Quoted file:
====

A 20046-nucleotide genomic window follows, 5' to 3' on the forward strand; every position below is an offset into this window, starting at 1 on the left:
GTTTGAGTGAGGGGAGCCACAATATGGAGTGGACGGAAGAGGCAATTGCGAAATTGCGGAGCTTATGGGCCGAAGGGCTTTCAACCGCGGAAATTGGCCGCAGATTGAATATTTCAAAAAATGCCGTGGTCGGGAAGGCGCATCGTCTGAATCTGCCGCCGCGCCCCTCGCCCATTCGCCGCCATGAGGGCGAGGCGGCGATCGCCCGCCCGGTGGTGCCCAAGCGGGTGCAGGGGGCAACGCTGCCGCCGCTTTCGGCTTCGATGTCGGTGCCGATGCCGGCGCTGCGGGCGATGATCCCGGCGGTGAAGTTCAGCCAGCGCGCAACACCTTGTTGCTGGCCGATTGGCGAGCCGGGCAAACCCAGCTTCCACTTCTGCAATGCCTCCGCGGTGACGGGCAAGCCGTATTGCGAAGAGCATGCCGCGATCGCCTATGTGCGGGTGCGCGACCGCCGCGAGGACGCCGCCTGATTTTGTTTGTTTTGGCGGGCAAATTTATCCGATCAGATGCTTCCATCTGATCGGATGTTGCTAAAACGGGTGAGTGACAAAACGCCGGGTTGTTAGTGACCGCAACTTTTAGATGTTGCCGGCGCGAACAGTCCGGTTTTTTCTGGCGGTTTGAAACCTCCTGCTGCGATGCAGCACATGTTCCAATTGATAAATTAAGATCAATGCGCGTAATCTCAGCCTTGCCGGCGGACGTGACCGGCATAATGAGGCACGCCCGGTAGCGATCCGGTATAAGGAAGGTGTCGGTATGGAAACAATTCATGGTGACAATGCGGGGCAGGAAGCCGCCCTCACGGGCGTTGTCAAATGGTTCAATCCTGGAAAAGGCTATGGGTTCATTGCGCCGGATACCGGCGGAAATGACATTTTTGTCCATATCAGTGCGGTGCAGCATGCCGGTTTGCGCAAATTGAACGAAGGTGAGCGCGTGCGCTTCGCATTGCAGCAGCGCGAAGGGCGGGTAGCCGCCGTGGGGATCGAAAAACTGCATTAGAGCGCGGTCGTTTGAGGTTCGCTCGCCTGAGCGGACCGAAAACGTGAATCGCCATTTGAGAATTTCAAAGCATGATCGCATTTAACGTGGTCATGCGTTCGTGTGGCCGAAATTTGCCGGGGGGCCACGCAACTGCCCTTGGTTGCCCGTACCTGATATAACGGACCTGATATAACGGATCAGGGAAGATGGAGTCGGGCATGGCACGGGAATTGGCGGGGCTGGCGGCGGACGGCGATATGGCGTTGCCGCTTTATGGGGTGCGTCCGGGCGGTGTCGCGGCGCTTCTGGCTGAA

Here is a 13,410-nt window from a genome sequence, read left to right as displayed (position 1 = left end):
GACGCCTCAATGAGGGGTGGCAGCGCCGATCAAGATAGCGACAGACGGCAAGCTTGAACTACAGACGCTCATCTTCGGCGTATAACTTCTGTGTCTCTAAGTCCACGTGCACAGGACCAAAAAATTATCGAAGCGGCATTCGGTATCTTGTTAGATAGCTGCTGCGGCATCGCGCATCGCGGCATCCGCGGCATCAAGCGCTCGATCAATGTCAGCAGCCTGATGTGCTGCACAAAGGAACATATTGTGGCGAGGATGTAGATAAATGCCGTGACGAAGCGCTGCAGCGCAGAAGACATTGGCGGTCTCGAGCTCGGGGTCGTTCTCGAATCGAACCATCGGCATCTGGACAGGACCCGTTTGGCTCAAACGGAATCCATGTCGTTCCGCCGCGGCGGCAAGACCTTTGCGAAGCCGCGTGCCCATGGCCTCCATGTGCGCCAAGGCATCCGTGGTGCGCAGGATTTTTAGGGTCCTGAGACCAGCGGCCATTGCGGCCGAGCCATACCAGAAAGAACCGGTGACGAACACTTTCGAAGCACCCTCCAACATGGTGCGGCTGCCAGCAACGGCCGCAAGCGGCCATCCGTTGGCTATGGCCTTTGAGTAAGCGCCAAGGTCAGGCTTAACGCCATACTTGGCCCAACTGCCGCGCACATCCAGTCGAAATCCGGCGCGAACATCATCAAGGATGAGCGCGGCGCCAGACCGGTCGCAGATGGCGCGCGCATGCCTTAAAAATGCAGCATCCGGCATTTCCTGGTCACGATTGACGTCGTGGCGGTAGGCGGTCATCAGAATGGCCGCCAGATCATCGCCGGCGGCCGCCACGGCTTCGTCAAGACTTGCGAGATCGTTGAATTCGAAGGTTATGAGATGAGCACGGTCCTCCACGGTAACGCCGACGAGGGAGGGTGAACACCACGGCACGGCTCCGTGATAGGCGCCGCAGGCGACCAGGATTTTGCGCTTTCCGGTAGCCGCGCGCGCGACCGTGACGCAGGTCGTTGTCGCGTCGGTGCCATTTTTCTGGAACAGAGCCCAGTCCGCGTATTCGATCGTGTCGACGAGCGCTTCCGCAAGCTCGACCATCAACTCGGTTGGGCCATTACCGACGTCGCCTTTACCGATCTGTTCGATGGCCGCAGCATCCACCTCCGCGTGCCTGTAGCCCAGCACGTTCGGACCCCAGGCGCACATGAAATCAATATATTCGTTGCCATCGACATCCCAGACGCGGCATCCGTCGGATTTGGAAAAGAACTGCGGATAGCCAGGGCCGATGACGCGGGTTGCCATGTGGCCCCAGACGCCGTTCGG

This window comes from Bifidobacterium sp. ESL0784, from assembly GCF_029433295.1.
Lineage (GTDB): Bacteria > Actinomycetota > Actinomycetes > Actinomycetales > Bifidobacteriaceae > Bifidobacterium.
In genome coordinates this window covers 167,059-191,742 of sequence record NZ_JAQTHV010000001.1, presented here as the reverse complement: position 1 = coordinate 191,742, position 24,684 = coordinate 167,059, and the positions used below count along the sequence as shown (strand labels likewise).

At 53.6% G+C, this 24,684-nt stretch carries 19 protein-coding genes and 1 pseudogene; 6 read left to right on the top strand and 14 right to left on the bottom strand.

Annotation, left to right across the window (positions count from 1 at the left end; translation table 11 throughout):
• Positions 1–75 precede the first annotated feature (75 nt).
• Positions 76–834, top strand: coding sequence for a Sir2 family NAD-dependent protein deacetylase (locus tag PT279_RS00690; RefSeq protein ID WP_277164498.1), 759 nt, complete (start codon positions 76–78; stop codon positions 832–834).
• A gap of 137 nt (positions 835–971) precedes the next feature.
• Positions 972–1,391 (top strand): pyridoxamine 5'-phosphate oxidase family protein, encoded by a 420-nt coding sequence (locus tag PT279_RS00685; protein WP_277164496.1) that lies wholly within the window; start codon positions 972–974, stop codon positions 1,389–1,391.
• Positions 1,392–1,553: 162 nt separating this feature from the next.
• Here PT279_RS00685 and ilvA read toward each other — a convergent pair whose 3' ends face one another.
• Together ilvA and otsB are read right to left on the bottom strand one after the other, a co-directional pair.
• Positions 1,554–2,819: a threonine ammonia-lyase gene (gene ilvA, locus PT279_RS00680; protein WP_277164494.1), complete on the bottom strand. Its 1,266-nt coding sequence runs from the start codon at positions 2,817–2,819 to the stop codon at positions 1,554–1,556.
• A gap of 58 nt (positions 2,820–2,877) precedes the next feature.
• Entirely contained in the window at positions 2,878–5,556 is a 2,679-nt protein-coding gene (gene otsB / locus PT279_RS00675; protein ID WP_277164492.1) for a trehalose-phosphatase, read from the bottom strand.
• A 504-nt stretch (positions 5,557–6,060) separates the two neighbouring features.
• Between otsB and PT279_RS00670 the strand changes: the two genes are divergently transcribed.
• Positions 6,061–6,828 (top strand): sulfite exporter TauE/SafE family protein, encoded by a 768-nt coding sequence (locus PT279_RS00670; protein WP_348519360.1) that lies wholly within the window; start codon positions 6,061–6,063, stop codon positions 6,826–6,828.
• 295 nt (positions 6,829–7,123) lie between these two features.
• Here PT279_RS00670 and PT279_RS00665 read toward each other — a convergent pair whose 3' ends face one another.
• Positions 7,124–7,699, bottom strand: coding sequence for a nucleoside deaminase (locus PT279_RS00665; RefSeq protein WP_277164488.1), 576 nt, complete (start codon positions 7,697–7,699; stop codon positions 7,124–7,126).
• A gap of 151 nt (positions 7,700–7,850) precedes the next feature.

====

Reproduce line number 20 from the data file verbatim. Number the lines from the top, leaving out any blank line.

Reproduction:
• A 504-nt stretch (positions 5,557–6,060) separates the two neighbouring features.